BLUE RIBBON AWARD WINNER
Michel Richard's decision six years ago to move his base of operations from Los Angeles to Washington was the culinary equivalent of DC's acquisition of a Major-League Baseball team. Richard's combination of classic technique and witty innovation makes any meal at Citronelle a memorable experience.
It will not be an inexpensive one, particularly now that Citronelle is no longer open for lunch. Only in the upstairs bar can diners order à la carte. In the dining room there is a choice of two menus–three courses for $85 or a tasting menu of nine courses for $150. The choices change frequently, but recent menus have included Michel Richard's pig's foot–a thin sheet of crisp pork skin atop a stuffing of sweetbreads, foie gras, and the meat from the foot; Virtual Fettuccini, not fettuccine at all but thin strands of cuttlefish sauced with fresh corn and trout caviar; and a squab "minute steak," the flattened breast served with a potato-crusted confit of the leg in a cinnamon-cabernet sauce.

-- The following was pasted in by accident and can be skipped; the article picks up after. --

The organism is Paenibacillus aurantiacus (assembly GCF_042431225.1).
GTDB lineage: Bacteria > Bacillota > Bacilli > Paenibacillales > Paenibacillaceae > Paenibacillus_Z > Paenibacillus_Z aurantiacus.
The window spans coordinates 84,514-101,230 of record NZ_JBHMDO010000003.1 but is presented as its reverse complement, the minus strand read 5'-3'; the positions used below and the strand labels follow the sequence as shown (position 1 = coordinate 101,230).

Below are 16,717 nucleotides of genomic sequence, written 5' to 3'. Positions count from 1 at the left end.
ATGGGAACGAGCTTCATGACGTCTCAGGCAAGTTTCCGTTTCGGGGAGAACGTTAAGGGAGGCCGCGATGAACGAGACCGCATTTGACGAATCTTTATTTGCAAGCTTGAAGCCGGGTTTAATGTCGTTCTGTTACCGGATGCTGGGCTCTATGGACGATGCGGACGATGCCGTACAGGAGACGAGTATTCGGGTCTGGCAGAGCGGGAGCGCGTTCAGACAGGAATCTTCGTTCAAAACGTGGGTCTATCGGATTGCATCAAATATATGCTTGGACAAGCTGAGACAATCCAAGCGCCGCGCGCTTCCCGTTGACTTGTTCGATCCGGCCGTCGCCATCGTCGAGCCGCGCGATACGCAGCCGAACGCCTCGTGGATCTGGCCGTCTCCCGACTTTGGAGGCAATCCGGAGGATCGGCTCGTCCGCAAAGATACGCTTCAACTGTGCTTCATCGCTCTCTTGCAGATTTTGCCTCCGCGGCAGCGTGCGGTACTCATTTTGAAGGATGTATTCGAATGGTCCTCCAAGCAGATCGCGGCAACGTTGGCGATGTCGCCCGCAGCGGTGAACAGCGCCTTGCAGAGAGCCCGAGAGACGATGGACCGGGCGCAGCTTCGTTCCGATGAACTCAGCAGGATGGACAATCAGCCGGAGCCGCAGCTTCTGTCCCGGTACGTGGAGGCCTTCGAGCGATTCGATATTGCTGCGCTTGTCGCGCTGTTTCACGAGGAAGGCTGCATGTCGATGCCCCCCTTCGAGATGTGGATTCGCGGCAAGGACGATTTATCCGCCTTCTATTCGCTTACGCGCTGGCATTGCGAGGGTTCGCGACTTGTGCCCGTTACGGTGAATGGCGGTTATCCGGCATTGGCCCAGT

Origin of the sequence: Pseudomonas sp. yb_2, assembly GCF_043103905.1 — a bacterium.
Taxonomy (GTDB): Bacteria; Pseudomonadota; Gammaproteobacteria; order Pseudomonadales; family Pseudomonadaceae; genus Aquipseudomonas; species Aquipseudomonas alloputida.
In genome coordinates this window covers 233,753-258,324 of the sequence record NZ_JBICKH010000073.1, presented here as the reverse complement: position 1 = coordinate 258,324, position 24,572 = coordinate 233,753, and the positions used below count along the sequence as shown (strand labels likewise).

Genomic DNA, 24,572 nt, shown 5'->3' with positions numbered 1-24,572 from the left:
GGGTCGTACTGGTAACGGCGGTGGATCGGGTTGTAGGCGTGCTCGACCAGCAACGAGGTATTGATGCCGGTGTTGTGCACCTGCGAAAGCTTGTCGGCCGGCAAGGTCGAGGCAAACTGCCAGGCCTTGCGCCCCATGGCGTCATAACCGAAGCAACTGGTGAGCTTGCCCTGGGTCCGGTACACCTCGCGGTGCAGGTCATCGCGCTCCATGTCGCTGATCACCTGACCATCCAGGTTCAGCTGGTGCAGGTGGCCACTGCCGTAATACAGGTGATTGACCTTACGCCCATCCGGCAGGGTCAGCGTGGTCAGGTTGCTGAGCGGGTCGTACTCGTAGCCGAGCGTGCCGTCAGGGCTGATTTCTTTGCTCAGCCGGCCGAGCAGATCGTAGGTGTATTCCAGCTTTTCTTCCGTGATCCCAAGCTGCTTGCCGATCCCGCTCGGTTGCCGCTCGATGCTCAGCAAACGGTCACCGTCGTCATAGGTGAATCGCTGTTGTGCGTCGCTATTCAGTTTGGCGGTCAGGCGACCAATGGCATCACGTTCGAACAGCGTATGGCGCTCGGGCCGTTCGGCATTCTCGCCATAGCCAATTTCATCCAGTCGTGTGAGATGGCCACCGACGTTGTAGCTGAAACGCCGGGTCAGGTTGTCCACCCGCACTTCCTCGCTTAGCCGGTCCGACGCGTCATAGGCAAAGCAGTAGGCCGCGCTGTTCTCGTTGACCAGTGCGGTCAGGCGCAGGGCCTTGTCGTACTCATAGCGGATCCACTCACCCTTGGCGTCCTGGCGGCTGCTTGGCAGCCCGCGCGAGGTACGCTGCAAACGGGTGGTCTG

Richard was trained as a pastry chef, and his unusual desserts are delicious. Try Breakfast at Citronelle, a sweet that looks like fried eggs with toast, bacon, and hash browns but tastes like nothing of the sort. Sommelier Mark Slater presides over the extensive and well-chosen wine list with impressive knowledge that he is eager to share.